Figure 3: chrunlee’s github profile

NPM version history shows that this package has 12 published versions, totalling in over 1,283 downloads since the package was first published at the end of February 2019. The analysis that follows details the evolution process of this malicious NPM package.

Version number Publish date
1.0.0 2019-02-28 11:26:39
1.0.1 2019-05-14 11:53:36
1.0.2 2019-05-14 13:35:22
1.0.3 2019-05-14 13:42:47
1.0.4 2019-05-14 14:05:24
1.0.5 2019-05-17 06:04:14
1.0.6 2019-05-20 11:14:03
1.0.7 2020-04-27 09:11:48
1.0.8 2020-04-28 08:27:00
1.1.0 2020-12-02 08:18:38
1.1.1 2020-12-24 05:43:45
1.1.2 2020-12-24 06:00:28

Table 1: nodejs_net_server version history

The first version was published just to test the publishing process of an NPM package. Three months later, the developer implemented a remote shell functionality which was polished over several subsequent versions. In April 2020, minor modifications to the shell functionality were made in the versions 1.0.7 and 1.0.8. Finally, in December 2020, the author made an upgrade to version 1.1.0 by adding a script to download the aforementioned password stealing tool hosted on their personal website, with the URL location hxxps://chrunlee.cn/a.exe. In versions 1.1.1 and 1.1.2, this script was modified to run TeamViewer.exe instead, probably because the author didn’t want to have such an obvious connection between the malware and their website.

Fun fact related to versions that contain the password recovery tool is that the package author accidentally published their own, stored login credentials. It appears that the published versions 1.1.1 and 1.1.2 from the NPM repository include the results of testing the ChromePass tool on the author’s personal computer. These login credentials were stored in the “a.txt” file located in the same folder as the password recovery tool named “a.exe”.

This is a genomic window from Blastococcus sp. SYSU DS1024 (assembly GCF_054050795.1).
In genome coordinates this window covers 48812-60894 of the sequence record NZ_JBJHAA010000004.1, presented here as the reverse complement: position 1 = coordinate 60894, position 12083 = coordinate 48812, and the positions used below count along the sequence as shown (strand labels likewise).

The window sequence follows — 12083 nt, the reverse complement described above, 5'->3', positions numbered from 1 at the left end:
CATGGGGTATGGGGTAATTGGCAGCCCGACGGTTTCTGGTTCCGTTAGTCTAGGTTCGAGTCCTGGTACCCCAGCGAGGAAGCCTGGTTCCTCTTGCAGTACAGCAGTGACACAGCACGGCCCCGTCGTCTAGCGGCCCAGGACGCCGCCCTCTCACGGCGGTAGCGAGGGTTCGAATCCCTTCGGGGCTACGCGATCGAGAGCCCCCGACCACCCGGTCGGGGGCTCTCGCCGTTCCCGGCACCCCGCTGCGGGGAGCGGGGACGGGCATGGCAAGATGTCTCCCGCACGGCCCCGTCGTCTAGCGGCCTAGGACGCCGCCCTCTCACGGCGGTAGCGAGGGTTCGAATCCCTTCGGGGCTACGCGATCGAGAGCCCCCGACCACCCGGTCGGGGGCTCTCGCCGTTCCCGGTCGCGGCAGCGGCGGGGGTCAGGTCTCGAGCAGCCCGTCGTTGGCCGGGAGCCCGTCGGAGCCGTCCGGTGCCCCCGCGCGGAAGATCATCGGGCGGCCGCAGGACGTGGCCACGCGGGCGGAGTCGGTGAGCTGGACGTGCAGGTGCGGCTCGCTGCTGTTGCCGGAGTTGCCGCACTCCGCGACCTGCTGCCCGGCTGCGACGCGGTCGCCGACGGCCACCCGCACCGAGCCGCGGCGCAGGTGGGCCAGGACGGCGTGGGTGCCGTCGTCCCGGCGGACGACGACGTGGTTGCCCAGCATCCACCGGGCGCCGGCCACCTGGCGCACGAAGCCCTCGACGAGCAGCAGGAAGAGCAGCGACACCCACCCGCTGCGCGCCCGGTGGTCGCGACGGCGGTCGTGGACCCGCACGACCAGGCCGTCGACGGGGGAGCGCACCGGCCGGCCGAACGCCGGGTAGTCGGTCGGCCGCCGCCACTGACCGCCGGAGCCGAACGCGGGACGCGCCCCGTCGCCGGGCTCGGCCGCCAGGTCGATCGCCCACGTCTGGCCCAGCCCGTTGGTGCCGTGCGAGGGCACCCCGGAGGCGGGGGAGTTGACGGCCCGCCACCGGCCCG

This textual file contains 282 login credentials created between March 20th 2020 and December 2nd 2020. There is a possibility that at least a part of these passwords are still valid. While their validity wasn’t verified, just looking at some of the recovered credentials visible in Figure 4. shows that the author didn’t always care about best password policy practices.

Figure 4: some of the passwords malware author recovered from his browser

Another interesting fact is the way the author intended to trick the targets to execute the malicious package. In cases of malware placed in package repositories, attackers usually rely on typosquatting. They disguise their packages by using names similar to some other popular package so that they could easily lure their targets into installing the package. In this case, the author took a different approach and decided to abuse the configuration options of NPM packages.

NPM packages provide a way to install one or more executable files into the PATH by providing a “bin” field inside the package.json configuration file. Upon package installation, NPM will symlink that file to the prefix/bin folder for global installs, or ./node_modules/.bin/ folder for local installs. Any name can be assigned to these executables and, in case when a module with the same name already exists, it would be overwritten and mapped to the script provided by the malware. Even though NPM requires the “--force” flag for this to work in case of global installs, it isn’t necessary for local package installations.

In this case, the hijacking target was the jstest package. NPM download stats show that this package has been downloaded more than 35,000 times. It is a fairly popular package in the Node.js developer community, with more than 1,000 downloads in the last 7 days. What makes this package a really good target for hijacking is that the preferred way to use it in testing is executing it from the command line, instead of using it from JavaScript files as a module.

Figure-5-Abusing-bin-field-inside-packageFigure 5: Abusing “bin” field inside package.json for execution hijacking

After the package installation and the successful execution hijacking, persistence is accomplished by installing the lib/test.js script as a Windows service.


Figure 6: Installation of persistent windows service

This service opens a socket for listening to incoming commands on port 7353. Supported commands include reverse host and port configuration, directory content listing, file lookup, file upload, shell command execution and screen and camera recording. Screen and camera recording are accomplished using the embedded ffmpeg executable. Browser password stealing is accomplished through shell command execution of the previously downloaded ChromePass hack-tool.

Figure 7: Creation of the listening socket